Today's Article
The recent civil
unrest we’ve seen
over this matter is a
reckoning, make no
mistake about
it.
The American Spark
Congress Can Curb Excessive Force By Law Enforcement

By Cliff Montgomery - July 25th, 2020

The excessive
- and occasionally deadly - use of force by America’s law enforcement has been a major
social issue this summer. The recent civil unrest we’ve seen over this matter is a reckoning, make no mistake
about it. When those in power press the people too far - and continual calls for reform are met with nothing

but silent contempt by the powerful - this kind of unrest is the lamentable, inevitable result.

And let’s remember, this excessive force is not just used on the street; it happens on occasion throughout our
Justice systems. On Thursday, the
Justice Department released a scathing report on Alabama’s state prison
system, ruling that the state’s prisons for men are “unconstitutional because [the prison] staff abuse inmates,”
according to
National Public Radio.

The Greeks and Romans called such abuses of power
hubris. The Jews and Christians still call it overween-
ing pride
. These sins are particularly odious because they are completely avoidable.

We may not be able to correct the past but we can correct who we are, as we are reminded by
this report on
what Congress might do to curb the use of excessive force by law enforcement. The study was recently
released by the Congressional Research Service (CRS).

Below, The
American Spark quotes the summary of this timely CRS report:


Several high-profile incidents where there have been complaints of the use of excessive force against
individuals and subsequent backlash in the form of civil unrest have generated interest in what role Congress
could play in facilitating efforts to build trust between the police and the people they serve. This report
provides an overview of the federal government’s role in local police-community relations.

“According to polling conducted by Gallup, public confidence in the police declined in 2014 and 2015 after
several high-profile incidents in which men of color were killed during confrontations with the police.
Confidence in the police rebounded back to the historical average in 2017 before declining again in 2018 and
2019. (Gallup data are not yet available for 2020).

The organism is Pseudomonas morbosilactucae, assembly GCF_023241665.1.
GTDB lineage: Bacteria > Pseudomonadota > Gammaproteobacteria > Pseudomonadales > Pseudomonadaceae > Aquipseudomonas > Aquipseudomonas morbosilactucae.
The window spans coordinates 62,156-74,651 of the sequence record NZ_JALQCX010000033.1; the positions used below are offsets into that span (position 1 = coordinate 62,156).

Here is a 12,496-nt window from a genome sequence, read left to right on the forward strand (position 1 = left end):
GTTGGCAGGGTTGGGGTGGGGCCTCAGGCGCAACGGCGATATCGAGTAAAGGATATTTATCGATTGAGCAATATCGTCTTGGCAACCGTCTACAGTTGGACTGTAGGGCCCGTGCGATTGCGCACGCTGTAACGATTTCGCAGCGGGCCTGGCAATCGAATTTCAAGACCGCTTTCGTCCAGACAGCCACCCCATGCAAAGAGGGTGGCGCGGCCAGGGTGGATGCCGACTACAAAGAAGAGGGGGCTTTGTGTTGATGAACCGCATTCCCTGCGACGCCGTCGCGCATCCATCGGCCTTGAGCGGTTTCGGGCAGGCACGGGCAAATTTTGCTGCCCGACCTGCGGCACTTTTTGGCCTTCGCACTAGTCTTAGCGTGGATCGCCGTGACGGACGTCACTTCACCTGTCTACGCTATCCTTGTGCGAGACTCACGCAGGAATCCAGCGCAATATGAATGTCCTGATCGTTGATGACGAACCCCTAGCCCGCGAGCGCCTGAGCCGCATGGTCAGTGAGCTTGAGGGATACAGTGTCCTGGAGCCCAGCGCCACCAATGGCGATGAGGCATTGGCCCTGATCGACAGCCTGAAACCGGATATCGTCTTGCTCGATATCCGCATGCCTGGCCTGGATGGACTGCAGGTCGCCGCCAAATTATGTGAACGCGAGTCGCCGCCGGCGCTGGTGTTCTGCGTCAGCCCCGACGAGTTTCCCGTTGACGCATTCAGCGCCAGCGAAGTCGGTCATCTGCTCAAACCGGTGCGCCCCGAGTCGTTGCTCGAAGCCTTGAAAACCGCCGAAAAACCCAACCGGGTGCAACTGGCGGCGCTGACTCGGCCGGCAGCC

“However, certain groups, such as people of color, people age 34 or younger, and individuals who identify as
liberal say they have less confidence in the police than whites, people over the age of 35, and people with
conservative political leanings.

“Some observers believe that a decline in public trust of the police is at least partially attributable to state and
local police policies and practices. Federalism limits the amount of influence Congress can have over state
and local law enforcement policy. General policing powers are the purview of states, but Congress can try to
influence state and local policing policies by attaching conditions to grant funds.

“The federal government might also choose to address issues related to police-community relations and
accountability through (1) federal efforts to collect and disseminate data on the use of force by police, (2)
statutes that allow the federal government to investigate instances of alleged police misconduct, and (3) the
influence the Department of Justice (DOJ) has on state and local policing through its role as a public interest
law enforcer, policy leader, and convener of representatives from law enforcement agencies and local
communities to discuss policing issues.

“There are several options policymakers might consider should they choose to play a role in facilitating better
police-community relations, including the following:

  • placing conditions on federal funding to encourage law enforcement agencies to adopt policies that
    promote better community relations;

  • promoting efforts to collect data on the use of force by law enforcement, including evaluating potential
    overlap between DOJ programs that currently collect the data;

  • providing grants to law enforcement agencies so they can purchase body-worn cameras for their officers;

  • taking steps to facilitate investigations and prosecutions of excessive force by amending 18 U.S.C.
    Section 242 to reduce the mens rea standard [i.e., criminal intent usually necessary to prove guilt] in
    federal prosecution, enhance DOJ civil enforcement under 34 U.S.C. Section 12601, or place conditions
    on federal funds to promote the use of special prosecutors at the state level;

  • funding Community Oriented Policing Services (COPS) grants so law enforcement agencies can hire
    more officers to engage in community policing activities; and

  • using the influence of congressional authority to affect the direction of national criminal justice policy.”



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